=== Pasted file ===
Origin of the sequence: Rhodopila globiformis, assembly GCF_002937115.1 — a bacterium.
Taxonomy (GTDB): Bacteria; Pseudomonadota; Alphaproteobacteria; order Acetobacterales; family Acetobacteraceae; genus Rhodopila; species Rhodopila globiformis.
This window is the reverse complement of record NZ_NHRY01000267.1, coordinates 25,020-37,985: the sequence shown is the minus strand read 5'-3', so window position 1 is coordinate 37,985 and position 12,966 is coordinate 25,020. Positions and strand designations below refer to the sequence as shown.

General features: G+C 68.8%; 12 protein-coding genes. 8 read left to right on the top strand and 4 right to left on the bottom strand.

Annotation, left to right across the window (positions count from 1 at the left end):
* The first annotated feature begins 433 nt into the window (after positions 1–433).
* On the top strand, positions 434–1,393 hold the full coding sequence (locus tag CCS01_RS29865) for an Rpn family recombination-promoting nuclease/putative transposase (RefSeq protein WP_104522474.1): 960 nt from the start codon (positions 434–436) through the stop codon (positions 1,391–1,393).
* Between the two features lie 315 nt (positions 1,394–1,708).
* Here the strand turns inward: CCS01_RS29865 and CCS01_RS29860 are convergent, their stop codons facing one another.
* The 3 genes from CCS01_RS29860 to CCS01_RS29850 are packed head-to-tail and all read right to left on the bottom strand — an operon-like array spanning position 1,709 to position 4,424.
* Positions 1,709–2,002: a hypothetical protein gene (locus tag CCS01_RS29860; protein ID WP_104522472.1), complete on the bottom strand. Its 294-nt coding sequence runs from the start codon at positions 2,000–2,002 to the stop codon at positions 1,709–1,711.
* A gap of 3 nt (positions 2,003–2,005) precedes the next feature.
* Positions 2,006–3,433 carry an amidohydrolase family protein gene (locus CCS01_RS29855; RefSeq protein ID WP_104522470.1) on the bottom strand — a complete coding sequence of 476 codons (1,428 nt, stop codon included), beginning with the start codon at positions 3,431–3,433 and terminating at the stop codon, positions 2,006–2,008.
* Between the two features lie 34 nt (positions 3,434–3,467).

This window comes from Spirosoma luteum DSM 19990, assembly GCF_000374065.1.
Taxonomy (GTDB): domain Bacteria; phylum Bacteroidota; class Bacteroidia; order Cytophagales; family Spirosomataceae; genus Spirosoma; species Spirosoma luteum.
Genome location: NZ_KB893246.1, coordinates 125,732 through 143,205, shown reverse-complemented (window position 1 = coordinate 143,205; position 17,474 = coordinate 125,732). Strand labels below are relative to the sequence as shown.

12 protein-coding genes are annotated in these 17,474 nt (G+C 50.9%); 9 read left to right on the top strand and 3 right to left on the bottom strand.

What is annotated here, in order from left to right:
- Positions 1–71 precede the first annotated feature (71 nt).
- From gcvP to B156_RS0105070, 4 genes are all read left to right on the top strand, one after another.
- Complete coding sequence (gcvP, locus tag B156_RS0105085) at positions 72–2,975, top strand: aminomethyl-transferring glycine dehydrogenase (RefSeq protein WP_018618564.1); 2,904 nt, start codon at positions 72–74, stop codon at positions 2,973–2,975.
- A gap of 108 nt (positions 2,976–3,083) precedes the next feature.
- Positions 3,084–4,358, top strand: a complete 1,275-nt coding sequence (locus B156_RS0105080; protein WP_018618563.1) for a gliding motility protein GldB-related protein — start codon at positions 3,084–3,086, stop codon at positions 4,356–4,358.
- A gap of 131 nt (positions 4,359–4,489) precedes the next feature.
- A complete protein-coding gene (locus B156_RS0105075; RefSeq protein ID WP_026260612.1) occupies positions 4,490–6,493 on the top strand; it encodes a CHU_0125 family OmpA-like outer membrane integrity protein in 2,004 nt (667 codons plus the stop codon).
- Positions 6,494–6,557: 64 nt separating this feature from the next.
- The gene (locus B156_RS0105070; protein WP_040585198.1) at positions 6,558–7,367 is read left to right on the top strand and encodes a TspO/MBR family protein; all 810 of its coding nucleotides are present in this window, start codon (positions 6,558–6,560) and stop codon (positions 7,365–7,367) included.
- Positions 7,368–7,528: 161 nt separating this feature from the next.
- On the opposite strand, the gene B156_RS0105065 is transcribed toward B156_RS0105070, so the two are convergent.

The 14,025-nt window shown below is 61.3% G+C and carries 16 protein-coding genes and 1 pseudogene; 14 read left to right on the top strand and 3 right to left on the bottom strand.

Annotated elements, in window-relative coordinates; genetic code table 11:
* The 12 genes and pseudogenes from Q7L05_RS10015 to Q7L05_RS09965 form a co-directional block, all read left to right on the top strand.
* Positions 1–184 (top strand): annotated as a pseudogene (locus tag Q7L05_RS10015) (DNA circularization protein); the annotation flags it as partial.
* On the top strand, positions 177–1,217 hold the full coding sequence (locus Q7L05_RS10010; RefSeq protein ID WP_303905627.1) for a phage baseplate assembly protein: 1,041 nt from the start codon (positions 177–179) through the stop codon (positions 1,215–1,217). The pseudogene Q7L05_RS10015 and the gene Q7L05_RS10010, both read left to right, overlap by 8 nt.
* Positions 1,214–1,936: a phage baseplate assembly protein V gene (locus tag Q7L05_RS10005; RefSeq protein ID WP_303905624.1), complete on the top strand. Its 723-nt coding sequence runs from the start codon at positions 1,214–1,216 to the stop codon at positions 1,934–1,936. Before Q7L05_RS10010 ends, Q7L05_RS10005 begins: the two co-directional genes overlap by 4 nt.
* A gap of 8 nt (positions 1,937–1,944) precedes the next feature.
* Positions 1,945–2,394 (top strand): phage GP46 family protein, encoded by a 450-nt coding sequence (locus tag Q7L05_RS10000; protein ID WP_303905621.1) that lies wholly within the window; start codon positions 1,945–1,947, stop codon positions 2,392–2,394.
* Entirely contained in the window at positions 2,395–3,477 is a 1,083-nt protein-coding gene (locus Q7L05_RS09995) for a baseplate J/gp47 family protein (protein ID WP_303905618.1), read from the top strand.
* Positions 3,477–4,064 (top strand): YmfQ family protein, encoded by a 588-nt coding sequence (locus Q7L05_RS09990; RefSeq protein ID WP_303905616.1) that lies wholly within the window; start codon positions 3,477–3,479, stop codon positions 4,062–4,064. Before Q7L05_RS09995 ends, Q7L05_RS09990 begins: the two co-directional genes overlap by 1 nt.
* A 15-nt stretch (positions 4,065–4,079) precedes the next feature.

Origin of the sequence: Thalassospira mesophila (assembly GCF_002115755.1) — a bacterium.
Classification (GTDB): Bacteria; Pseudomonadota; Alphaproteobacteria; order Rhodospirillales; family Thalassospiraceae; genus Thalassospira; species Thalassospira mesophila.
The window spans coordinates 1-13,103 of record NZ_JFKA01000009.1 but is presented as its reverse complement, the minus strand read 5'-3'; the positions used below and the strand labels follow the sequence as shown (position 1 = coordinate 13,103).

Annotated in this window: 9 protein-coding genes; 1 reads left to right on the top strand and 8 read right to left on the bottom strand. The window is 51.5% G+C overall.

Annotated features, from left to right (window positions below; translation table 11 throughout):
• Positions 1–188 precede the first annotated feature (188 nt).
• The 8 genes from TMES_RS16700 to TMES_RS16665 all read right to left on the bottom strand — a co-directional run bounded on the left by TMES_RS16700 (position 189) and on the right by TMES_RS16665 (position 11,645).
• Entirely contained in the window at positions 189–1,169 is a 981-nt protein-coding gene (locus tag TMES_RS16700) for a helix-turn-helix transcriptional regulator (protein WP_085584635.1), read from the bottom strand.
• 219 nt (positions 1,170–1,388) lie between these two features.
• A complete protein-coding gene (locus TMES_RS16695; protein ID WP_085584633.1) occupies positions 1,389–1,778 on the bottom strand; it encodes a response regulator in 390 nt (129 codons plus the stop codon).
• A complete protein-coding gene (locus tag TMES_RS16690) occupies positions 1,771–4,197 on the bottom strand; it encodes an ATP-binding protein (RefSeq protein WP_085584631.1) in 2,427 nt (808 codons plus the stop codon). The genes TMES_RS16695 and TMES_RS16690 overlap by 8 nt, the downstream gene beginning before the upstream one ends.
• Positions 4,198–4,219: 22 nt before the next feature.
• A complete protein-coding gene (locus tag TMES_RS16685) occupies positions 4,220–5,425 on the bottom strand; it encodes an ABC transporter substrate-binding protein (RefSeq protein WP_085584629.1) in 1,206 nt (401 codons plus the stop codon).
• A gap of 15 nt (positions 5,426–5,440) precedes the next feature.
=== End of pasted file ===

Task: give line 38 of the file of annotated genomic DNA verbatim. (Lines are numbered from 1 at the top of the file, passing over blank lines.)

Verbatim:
* Positions 1,945–2,394 (top strand): phage GP46 family protein, encoded by a 450-nt coding sequence (locus tag Q7L05_RS10000; protein ID WP_303905621.1) that lies wholly within the window; start codon positions 1,945–1,947, stop codon positions 2,392–2,394.